Equal access to digital books and information by people with disabilities is a fundamental right recognized by the UN Convention on the Rights of People with Disabilities. Forcing people with print disabilities to pay extra or undergo a burdensome registration process to read the same books I can buy for less and enjoy instantly is discrimination. Authors Guild, reverse your stance and let the millions of people with print disabilities who want to be your paying customers buy and read your books!
Any hand held, or otherwise, technology should be equally accessible to visual perfect and visually impaired persons. Reading is not something that should be segregated! If a book is purchased it can be read aloud by a natural voice. What then is the concern with a terrible computer voice doing this? Denying visually impaired or blind persons access to books is a crime -- or should be.
Marc Workman, Canada
For a student, access to books is tremendously important. Too much time and too many resources are spent trying to make books accessible. The Author's Guild has an opportunity to make hundreds of thousands of books available to print disabled students. Don't ignore this opportunity.
Isaiah Wilcox, Georgia
Because I am a college student and reading is my life line. And to have a useful tool such as text to speech is so much easier on my life and allows me to be much more productive.
Denice Brown, Pennsylvania
as a blind individual, I should be able to read electronic books on the new Kindle. It should be one of the choices that I have. How can it be anything less than discrimination if a sighted person can use their eyes to read, but I can not use my ears?
Jackie McBride, Arizona
I happen to be blind, & I've pretty much made it a policy not to buy books that aren't accessible to me or which would require a lot of work in order to make them so. I would buy a Kindle II & I would purchase books that use text-to-speech format. It very much seems to me that by allowing individual authors to dictate whether or not their books can be translated via the text-to-speech engine, it denies access to print-disabled people but probably actually also decreases sales of those books. Perhaps those authors who feel they don't wish to allow those of us with print disabilities access to their books should put a blindfold on for a week & see how it feels not to be able to read. It might well give them a much needed perspective.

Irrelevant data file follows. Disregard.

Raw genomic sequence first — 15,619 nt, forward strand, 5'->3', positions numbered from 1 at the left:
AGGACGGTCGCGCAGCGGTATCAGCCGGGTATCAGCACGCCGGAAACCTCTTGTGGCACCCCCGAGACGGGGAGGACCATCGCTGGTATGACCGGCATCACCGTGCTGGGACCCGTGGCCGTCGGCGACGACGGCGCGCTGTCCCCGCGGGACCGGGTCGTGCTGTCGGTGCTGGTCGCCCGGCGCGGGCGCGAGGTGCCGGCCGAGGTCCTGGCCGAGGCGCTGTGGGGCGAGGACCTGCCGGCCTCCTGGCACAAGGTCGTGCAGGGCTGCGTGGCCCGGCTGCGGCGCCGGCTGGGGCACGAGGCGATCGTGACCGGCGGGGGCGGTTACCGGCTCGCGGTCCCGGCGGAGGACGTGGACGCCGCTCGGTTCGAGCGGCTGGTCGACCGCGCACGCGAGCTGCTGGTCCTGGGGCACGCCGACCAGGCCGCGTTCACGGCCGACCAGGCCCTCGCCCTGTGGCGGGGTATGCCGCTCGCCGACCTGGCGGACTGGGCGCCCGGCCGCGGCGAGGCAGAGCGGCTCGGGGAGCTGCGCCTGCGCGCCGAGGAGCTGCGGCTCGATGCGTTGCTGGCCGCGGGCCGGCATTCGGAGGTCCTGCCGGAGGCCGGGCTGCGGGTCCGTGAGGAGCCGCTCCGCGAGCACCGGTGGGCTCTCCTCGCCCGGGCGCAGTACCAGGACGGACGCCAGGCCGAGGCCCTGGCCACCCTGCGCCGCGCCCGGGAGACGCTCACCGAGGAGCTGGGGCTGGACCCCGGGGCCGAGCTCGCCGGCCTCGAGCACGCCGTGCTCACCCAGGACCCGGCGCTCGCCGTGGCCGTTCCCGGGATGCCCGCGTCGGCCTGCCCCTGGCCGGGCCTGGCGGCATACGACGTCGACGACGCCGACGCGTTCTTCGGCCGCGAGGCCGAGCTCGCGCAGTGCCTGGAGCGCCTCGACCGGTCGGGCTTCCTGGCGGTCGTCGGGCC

Raymond Foret jjr, Louisiana
I strongly urge you, the Author's guild, to reverse your profoundly stupid and absolutely backwards stand on the issue of wishing to prevent access to books via text to speech via any electronic device. What will you do next? Will you attempt to shut down the talking book program; the only source of books for the blind which is free? Will you next target innocent mothers reading bed-time stories to their children? Must everyone who reads allow now fear your wrath? I cannot help but wonder; will you now try to try to bring a lawsuit against me just because I'm blind and use a screen reader to read this very page upon witch I'm signing this petition? After all, it's technically the very same thing to which you object; text read via electronic device. It seems to me y'all have y'all's heads buried in the sand. This is a stupid ass backwards position which y'all have and we're not going to stand by and tolerate you and your ilk even trying to take the right to read away from us. Just who the hell are y'all anyhow? Well, it seems to me that you are not going to when this one; because, you see, we, the blind of the country and all other print disabled citizens of the country will call y'all's asses on the carpet and defeat you on this. We will not be stopped. You will not stop us.